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I have some jquery plugins hosted on my server, but I'd like it to be available only to my visitors.. I'm paranoid other websites might just link to my js files and steal my bandwidth. How would you solve this problem?

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Why do they need to link to your site? They can very well download them when viewing your site and use it right?? –  Balanivash Jul 14 '11 at 9:50
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If i were to use your plugins, i'd better download that javascript file (if you allow me to) as who knows - you may rename your file, change functionality or do some other things that would break my site. –  Janis Veinbergs Jul 14 '11 at 9:55
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Someone might eat up some of your bandwidth; but, linking to your javascript will not enable them to steal your traffic. In fact, if you craft your javascript right, you can steal their traffic! –  evan Jul 14 '11 at 10:17

4 Answers 4

You may be able to prevent them using your javascript files directly, but there is no guaranteed way to prevent them from copying your files and use them manually, i can already see few answers you may want to try this:

  • use your javascript files by a php file:

    header("content-type: text/javascript");
    if(isset($_GET["name"]) && strpos("yourdomain.com", $_SERVER['HTTP_REFERER']))
         echo(file_get_contents("hidden_path_to_js/".$_GET["js_name"]."js"));
    else
         die("access denied");
    

In above sample you going to check if refer address is your website or not, so for using your js file

<script src="get_js_file.php?js_name=jquery"></script>
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Does caching work with this? –  webnat0 Jul 14 '11 at 10:09
    
@Webnat0 I think you will be able to cache with adding few more headers: header("Cache-Control: no-cache, must-revalidate"); header("Expires: Sat, 26 Jul 2011 05:00:00 GMT"); –  Pezhvak IMV Jul 14 '11 at 10:19
    
just for the Expires thing when out puting it use the date() function to write the exact time and date more what i think @Pezhvak IMV was thinking –  Martin Barker Jul 20 '11 at 9:10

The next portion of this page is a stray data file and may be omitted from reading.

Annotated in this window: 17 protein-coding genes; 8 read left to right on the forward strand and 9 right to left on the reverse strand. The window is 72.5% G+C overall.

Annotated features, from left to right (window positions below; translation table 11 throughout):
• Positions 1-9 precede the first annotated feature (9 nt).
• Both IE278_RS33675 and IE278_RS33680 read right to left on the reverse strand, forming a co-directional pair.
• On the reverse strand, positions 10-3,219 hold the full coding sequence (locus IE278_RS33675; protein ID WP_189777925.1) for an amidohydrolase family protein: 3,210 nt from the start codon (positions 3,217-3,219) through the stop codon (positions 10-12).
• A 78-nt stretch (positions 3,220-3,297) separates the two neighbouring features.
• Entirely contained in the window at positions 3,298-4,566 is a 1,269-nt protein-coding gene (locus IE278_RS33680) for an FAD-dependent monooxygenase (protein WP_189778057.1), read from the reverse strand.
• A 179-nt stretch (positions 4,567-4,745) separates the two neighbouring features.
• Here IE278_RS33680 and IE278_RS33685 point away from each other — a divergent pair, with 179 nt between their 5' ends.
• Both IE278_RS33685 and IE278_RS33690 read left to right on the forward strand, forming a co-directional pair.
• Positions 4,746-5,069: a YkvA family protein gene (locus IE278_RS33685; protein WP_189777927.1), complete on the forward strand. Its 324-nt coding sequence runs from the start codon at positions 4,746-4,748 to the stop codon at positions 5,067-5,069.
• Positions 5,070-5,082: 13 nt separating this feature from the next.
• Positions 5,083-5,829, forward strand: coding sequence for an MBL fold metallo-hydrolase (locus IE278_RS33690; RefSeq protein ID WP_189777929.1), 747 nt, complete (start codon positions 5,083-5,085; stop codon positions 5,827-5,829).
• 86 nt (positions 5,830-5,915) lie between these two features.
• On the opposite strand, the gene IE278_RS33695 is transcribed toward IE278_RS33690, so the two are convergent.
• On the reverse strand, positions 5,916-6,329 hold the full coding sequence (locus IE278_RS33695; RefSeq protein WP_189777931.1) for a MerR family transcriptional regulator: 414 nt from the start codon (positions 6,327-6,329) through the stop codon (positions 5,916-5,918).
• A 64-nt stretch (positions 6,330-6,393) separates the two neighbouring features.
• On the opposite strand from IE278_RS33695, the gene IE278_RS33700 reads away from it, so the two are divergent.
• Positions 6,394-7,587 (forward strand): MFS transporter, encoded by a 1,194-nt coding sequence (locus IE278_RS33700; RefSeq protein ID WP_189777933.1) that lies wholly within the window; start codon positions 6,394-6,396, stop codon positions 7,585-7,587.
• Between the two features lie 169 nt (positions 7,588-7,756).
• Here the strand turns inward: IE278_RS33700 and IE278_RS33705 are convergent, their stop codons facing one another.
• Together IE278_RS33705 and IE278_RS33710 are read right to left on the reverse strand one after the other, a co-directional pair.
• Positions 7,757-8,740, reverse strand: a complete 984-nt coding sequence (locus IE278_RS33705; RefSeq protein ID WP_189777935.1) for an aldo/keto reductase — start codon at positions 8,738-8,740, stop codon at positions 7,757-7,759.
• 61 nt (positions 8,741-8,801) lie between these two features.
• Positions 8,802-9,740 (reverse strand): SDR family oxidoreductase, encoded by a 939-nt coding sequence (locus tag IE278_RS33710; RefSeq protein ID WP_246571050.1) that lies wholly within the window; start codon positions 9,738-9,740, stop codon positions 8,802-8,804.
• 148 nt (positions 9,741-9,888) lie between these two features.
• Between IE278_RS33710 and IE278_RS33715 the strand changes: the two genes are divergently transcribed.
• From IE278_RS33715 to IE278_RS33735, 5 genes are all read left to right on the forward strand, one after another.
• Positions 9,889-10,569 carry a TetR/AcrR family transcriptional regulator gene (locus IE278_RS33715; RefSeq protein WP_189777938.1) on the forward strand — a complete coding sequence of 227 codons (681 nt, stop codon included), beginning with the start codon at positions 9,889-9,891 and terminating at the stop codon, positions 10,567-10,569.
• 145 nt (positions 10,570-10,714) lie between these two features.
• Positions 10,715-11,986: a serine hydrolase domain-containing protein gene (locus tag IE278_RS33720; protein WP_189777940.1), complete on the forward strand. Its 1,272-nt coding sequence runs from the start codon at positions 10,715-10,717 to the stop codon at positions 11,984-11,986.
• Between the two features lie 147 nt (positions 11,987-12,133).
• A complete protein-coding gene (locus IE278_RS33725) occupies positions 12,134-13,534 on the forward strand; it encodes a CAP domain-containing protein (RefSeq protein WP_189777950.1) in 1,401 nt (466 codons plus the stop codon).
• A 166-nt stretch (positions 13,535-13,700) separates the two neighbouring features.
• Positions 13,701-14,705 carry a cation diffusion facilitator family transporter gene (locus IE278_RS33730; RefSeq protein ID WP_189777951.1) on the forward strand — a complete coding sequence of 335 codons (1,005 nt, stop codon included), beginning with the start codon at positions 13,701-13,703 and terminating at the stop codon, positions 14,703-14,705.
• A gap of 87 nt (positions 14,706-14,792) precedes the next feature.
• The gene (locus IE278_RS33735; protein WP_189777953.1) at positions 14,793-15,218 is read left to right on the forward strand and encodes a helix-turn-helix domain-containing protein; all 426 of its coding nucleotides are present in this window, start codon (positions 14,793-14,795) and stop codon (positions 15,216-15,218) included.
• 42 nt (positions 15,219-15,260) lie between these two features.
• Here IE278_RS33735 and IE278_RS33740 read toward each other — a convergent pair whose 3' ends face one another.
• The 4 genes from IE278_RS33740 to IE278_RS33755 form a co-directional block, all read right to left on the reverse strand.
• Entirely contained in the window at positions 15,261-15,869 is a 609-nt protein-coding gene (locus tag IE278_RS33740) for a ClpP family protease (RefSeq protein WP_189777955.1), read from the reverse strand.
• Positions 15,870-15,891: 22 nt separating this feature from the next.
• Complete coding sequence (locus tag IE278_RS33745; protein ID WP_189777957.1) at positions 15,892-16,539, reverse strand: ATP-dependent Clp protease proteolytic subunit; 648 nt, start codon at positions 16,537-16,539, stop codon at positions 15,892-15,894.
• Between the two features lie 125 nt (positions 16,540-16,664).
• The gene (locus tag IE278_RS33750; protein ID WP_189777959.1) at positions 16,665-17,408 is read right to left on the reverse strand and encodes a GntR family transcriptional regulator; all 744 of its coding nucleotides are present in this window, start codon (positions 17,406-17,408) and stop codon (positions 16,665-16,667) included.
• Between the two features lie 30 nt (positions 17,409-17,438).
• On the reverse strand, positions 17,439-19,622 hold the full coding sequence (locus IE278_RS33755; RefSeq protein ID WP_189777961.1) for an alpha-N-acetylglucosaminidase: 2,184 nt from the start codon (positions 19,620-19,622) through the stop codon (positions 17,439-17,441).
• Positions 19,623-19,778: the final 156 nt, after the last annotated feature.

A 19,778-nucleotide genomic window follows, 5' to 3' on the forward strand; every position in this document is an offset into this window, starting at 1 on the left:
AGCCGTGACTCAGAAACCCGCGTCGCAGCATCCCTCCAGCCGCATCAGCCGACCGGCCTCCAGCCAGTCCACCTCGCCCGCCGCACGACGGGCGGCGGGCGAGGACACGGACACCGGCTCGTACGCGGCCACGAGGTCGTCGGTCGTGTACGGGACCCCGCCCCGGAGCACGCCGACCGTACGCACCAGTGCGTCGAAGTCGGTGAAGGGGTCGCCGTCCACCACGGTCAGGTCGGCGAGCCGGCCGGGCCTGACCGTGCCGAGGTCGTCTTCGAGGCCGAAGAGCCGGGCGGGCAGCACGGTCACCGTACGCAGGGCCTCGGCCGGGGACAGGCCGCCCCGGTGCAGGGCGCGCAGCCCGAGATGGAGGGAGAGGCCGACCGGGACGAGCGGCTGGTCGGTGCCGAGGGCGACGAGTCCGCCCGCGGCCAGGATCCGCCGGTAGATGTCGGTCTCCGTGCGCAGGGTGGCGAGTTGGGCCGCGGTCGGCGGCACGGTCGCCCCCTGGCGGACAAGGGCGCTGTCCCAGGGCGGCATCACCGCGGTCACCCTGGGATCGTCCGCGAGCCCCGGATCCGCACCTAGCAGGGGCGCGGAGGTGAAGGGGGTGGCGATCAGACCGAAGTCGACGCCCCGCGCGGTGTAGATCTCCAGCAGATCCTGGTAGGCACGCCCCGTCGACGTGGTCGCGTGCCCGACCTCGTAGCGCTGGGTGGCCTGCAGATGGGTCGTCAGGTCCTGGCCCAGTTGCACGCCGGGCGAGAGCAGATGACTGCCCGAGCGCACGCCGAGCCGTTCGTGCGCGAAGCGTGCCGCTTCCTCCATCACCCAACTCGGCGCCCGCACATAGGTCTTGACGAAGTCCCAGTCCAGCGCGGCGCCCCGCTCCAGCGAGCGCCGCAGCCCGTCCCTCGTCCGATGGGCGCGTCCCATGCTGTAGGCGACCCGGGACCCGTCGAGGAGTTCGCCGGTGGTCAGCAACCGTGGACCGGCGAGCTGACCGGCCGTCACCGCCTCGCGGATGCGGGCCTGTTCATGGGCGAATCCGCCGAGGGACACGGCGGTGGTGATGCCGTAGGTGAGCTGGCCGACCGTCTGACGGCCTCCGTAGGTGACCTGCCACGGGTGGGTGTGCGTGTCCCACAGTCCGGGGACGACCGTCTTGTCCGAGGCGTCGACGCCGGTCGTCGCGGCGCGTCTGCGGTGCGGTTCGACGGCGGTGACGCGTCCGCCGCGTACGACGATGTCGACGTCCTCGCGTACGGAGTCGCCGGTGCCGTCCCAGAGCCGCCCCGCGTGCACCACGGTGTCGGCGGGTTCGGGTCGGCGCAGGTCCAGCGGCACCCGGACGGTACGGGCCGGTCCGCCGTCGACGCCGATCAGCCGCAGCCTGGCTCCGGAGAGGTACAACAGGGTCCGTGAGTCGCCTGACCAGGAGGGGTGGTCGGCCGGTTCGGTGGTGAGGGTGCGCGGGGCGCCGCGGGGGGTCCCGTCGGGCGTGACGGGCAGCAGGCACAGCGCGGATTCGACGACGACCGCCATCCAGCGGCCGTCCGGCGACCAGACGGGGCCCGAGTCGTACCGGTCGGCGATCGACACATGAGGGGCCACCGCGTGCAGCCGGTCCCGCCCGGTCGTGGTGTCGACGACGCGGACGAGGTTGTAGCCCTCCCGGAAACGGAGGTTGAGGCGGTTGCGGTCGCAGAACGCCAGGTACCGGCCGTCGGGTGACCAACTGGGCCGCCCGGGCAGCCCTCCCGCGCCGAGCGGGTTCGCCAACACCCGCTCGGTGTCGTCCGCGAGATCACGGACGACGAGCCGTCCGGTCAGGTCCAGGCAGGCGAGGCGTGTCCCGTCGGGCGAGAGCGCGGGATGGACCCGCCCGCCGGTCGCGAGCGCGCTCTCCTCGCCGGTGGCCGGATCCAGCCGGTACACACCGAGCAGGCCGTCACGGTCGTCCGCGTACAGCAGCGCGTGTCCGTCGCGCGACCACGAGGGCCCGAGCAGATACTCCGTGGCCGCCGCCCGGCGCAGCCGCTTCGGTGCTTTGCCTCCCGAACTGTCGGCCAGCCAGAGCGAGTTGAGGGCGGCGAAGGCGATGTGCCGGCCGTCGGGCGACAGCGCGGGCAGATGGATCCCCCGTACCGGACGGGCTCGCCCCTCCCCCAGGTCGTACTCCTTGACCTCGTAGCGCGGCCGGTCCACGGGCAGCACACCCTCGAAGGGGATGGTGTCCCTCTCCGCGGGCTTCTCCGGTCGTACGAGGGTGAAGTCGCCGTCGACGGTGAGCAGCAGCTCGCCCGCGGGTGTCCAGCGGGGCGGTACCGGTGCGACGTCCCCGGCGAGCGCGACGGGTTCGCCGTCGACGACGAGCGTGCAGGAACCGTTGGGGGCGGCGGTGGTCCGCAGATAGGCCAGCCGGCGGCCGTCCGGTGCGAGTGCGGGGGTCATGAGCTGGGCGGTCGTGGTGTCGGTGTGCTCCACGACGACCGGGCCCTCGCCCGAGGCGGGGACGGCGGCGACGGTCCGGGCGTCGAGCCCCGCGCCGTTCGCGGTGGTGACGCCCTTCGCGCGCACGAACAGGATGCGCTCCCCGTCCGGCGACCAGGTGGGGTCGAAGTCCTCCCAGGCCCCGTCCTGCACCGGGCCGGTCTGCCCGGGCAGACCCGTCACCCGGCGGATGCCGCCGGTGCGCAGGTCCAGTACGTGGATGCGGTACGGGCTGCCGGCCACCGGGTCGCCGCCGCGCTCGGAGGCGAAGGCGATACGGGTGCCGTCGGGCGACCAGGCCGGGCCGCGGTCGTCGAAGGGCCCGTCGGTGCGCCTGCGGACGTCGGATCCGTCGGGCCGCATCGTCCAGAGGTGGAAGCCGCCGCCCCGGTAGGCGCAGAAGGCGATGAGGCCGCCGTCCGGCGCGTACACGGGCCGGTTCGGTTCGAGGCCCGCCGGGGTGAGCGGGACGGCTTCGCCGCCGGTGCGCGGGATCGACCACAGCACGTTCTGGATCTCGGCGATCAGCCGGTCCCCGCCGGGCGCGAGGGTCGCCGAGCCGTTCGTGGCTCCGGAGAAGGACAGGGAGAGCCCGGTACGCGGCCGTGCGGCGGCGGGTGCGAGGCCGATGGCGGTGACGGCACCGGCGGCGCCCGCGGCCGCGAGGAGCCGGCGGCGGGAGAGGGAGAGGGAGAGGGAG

Cretae a .htaccess in the root of you site folder (for apache or IIS with ISAPI_Rewrite)

Replace mysite.com with your domain remebering that all . have to be backslashed in the RewriteCond and replace with a page you want to send them to when there trying to steal your bandwidth

RewriteEngine On
RewriteCond %{HTTP_REFERER} !^http://(.+\.)?mysite\.com/ [NC]
RewriteCond %{HTTP_REFERER} !^$
RewriteRule .*\. (js|json)$ http://mysite.com/theif.txt

and add theif.txt to your site with the code below (any site trying to steal your code will send all there users to http://www.yourhtmlsource.com/sitemanagement/bandwidththeft.html lol

top.location = "http://www.yourhtmlsource.com/sitemanagement/bandwidththeft.html";

They will soon unlink your script from there page

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you could always run the javascript through a PHP file using .htaccess to route all requests to it. If the user-agent is different from your website, then it can send a 403, otherwise it could use a file_get_contents to return the file.

hope that helps

useful htaccess template: CheckSpelling on Options -Indexes Options +FollowSymlinks

DirectoryIndex index.php

RewriteEngine on
RewriteBase /js/
RewriteCond %{REQUEST_FILENAME} !-d
RewriteCond %{REQUEST_FILENAME} !-f
RewriteRule ^(.+)$ /js/index.php?p=$1 [L]
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Why would you use .htaccess to send them to a php file that has to do more work then just sending them to a file that prevents them using your script? –  Martin Barker Jul 20 '11 at 9:07
    
dunno, didn't think of it. but i use it because i can upload a javascript file into it, then the php file minifies and packs it. plus it has a tracker in it to prevent the same file being loaded twice or during a single instance. –  topherg Jul 22 '11 at 13:16

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